It is my belief that the most cherished, fundamental yet difficult to implement policies of the Democratic Party are likely to remain unrealized without comprehensive immigration reforms securing the border. For example, comprehensive health care reform beyond Obamacare is unlikely without such an agreement. Furthermore, once the pandemic is over any new social programs or expansion of existing ones are also likely to encounter formidable resistance. But in the current climate it is difficult to have a meaningful conversation of this topic without it invariably devolving into a conversation about racism and like non-sequiturs.

Fear of this kind of conversational undermining is perhaps why few Democrats, President Biden included, have addressed this issue in a functionally meaningful way and by that I mean in a manner that would maximize the success of what Democrats claim are among their most fundamental of policies; providing a social safety net, increasing income equality, and renewing public and social trust. Perhaps the party believes that they can achieve these goals despite or even because of open borders. That is a slippery slope that threatens to transform the discussion from diversity into who should be in the majority; a recipe for Balkanization. It is difficult to take seriously secession ballot measures such as proposed recently in California but the very fact that secession is being bandied about ought to be cause for alarm. Some journalists suggest that immigration is a back burner issue. I believe this is inaccurate and I am hardly the first to say so. Just before the pandemic, Farid Zakaria called the border migration issue the Democratic Party’s major weakness [10]. Even if the pandemic has changed things and I am wrong the dynamics outlined above have an evidentiary basis.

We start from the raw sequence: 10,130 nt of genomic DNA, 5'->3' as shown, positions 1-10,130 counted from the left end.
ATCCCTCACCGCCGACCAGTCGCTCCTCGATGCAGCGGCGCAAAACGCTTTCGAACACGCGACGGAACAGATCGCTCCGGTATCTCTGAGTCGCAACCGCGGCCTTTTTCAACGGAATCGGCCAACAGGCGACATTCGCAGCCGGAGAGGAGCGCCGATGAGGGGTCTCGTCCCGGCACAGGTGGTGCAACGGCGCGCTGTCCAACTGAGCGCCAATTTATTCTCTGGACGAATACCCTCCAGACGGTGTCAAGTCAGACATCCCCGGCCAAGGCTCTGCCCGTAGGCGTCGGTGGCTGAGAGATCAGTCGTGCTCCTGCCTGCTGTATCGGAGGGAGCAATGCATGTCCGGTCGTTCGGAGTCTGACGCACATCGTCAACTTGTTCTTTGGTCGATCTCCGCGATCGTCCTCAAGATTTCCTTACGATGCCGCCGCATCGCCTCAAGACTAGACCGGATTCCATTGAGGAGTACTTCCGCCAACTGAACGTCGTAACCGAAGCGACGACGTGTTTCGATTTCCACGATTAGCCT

What happens in a general sense after the covid pandemic of course sets the tone of civil and economic discourse moving forward. Life has changed, business is not as usual and won’t be for a long time to come. From a broader perspective, a relevant question for the electorate is whether the Democratic party is willing to move in a sustained way on the issues mentioned above, or does it stay the course. Even with Trump’s loss in 2020, his ‘cult of personality’ is such that without a successor nonetheless committed to addressing all these issues, we may remain mired in internal preoccupations, which combined with pointless wars in the Middle East, continue to provide grist for the rise of adversaries in the global competition between democratic principles and authoritarianism.

References

  1. Taylor, James. Break Shot: My First 21 Years. Audible.com (2020).
  2. James, Harold. Late Soviet America, International Politics and Society, July 10 (2020).
  3. Nimitz, August. Violence and/or Nonviolence in the Success of the Civil Rights Movement: The Malcolm X – Martin Luther King, Jr. Nexus. New Political Science 38 (2016): 1-22.
  4. Farid Zakaria GPS CNN Nov, Broadcast (2016).
  5. Carville, James. Hey Democrats, It’s the Winning Stupid!, Financial Times, Feb 7 (2020).
  6. Holley, Kerry. Milton Friedman, Immigration and the Welfare State. Reason, Free Minds and Free Markets, June 10 (2008).
  7. Dalmia, Shikha. “What Milton Friedman Really said about the Welfare State”. Reason, Free Minds and Free Markets, July 19(2018).
  8. Farid Zakaria GPS, CNN Feb 23, Broadcast (2020).